Monday, February 26, 2007

Snow Day

Today, DH and I stayed home from work. What was supposed to be a "light dusting" of snow came down hard enough in the middle of the night to blanket roads and close schools by morning, and we just didn't want to risk the hour's drive down to my in-laws' house to drop off Baby M. And so, DH worked from home and I cancelled my class (which I'll have to make up later in the semester) and we all stayed safely home for the day.

The upside is, I got a fair amount of stuff done. I wrote up a paper that's due this Saturday (and which I couldn't quite figure out when I'd have the time to do) and even emailed it to my professor for feedback. I took care of a bunch of work stuff (most of which came as a result of my not being able to make it in to work today, so I'm not necessarily ahead of the game on that one, but oh well). And...

DH and I got to make a snowman with Baby M.

Not any old snowman, mind you. Baby M's first snowman. Ever.

How cool is that?

It looks like Baby M is helpfully adding an almond into Mr. Snowman's crooked grin. In reality, she's swiping almonds for her own nefarious purposes. She gets that from her father.

I must say, however, I think it was much cooler for DH and me than for her. She absolutely loves snowmen, and whenever she sees me sitting at the computer, she toddles over and demands, "Snowman picture!" Whereby I google for the jillionth time some low-budget government-sponsored website that has a line drawing of a snowman with a small assortment of items that can be dragged and dropped onto his body. The clincher: he can have arms made of candy canes. That gets Baby M's attention every time.

Sadly, we had no giant candy canes for our snowman's arms. But we did have walnuts for eyes, a Brazil nut for a nose, and a small handful of almonds for a mouth. Baby M's plastic sand rake served as an arm (she refused to part with her plastic shovel to give the snowman a matching appendage), and the very first scarf I ever knit still sits wrapped around our snowman's neck.

I don't think I'd built a snowman since college (and I'm not sure if I'd ever built one before that), so I had a great time. And Baby M was so pooped afterwards that after taking a nice, hot bath to warm her up, she fell sound asleep in my arms and I got to make a nice, big pot of homemade soup for dinner. Now I'm just waiting for DH to sign off from work and for Baby M to wake up from her nap so we can all think about having dinner.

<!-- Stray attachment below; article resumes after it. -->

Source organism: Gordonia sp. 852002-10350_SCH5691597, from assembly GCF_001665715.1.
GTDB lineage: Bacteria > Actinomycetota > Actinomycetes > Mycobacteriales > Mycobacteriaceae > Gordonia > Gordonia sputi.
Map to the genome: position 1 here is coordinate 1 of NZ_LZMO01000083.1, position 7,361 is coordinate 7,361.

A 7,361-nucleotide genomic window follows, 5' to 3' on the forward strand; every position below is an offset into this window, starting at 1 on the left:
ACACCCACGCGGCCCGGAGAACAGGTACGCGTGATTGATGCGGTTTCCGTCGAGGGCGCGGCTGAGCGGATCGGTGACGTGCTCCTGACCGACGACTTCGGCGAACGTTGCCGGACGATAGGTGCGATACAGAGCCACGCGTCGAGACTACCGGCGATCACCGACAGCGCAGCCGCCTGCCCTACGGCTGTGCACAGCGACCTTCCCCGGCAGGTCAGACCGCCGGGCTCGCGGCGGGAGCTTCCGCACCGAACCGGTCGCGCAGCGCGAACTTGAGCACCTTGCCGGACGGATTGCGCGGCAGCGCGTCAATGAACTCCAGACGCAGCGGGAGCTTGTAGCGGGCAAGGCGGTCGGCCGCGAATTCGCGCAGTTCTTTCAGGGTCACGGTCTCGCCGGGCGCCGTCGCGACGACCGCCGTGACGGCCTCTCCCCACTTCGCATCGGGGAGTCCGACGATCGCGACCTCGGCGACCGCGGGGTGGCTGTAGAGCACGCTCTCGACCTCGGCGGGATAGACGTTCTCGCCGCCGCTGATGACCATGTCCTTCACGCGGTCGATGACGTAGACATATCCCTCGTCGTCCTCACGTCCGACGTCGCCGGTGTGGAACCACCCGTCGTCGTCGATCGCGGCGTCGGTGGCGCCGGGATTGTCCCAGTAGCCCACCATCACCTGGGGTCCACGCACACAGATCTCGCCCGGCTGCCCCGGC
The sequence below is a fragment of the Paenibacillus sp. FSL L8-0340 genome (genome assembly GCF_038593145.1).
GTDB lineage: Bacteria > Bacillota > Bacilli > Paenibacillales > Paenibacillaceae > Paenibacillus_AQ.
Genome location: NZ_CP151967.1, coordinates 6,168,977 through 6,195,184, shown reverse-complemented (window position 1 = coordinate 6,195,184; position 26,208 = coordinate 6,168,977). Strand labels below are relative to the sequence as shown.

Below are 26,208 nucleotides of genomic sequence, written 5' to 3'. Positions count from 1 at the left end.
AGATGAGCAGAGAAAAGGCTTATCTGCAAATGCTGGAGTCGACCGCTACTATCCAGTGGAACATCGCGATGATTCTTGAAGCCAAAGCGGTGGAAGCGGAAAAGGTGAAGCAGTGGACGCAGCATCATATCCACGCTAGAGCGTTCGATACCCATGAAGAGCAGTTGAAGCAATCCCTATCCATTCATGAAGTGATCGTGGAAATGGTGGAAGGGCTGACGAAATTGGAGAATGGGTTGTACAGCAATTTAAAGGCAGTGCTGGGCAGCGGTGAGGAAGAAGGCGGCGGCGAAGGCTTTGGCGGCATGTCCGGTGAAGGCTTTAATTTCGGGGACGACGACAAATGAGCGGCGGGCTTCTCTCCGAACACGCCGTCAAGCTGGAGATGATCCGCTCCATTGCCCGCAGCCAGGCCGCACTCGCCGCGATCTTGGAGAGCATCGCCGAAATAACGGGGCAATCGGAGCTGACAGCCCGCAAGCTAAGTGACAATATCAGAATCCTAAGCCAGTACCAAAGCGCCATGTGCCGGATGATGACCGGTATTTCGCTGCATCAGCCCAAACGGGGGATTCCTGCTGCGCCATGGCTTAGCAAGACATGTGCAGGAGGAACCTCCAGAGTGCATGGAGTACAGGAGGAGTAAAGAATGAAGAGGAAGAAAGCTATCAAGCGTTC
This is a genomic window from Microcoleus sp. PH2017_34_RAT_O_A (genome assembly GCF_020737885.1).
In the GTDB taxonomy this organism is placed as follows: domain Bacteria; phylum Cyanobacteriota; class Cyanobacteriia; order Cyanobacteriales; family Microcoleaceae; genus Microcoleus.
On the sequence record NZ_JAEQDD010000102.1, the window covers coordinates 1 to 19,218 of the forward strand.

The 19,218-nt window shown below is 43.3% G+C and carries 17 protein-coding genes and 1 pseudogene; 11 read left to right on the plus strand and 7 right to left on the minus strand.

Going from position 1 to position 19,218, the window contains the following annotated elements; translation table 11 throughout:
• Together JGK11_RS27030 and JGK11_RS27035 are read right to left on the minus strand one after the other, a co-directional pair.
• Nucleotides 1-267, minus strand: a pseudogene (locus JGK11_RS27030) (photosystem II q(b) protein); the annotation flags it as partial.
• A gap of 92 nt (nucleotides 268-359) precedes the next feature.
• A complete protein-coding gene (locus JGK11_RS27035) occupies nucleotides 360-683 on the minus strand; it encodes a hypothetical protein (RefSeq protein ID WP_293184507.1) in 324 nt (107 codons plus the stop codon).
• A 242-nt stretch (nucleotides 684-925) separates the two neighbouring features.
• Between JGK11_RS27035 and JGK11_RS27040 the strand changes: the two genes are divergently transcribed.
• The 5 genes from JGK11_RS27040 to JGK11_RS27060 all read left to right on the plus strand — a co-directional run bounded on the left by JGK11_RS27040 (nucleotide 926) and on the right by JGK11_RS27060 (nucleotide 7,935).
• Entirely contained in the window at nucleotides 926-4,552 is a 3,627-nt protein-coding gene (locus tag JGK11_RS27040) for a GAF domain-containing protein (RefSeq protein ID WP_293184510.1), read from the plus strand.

God, I love snow days.

Saturday, February 24, 2007

New Project, New Problem

Now that I've finished off three Top-Down Timothy Caps (2 for DH and one for his grandfather) and am stuck on my fitted bog jacket because I've had to order -- and wait for -- more wool, I've decided to start a new project: a Woolly Thoughts "Best of Both Whirls" afghan.

The cool part is that this is what the afghan will look like when it's finished:

The not-so-cool part is that this is what it looks like now:

That's right: one square, 44 ends to weave in. Multiply that by the 24 squares needed and that's a soul-sucking one thousand and fifty-six ends to weave in.


Tuesday, February 20, 2007

Gong Hay Fat Choi and More

Happy Year of the Golden Fire Pig, everyone!

The Golden Fire Pig in its native, Las Vegas.

What does that mean exactly? Well, for DH, Baby M and me it meant a New Year's Eve stuffing ourselves at the in-laws' house. For the world in general it seems to mean prosperity and fertility, as the family made perfectly clear during dinner by asking, loudly and repeatedly, when we were going to provide Baby M with a sibling. What? Doesn't Elmo count?

But enough about Chinese New Year. I promised some details about Valentine's -- excuse me, Valentime's -- Day presents. (Thank you, AP, for the gentle reminder! *g*) gift to DH was definitely unromantic, but I must say it was exactly what he wanted:

Behold the belt sander! Now DH can actually sharpen the knives he worked so hard to forge at his last blacksmithing workshop. Nothing says "I love you" like a power tool that can peel flesh from bone like a boiled chicken. DH will be using safety equipment with this one.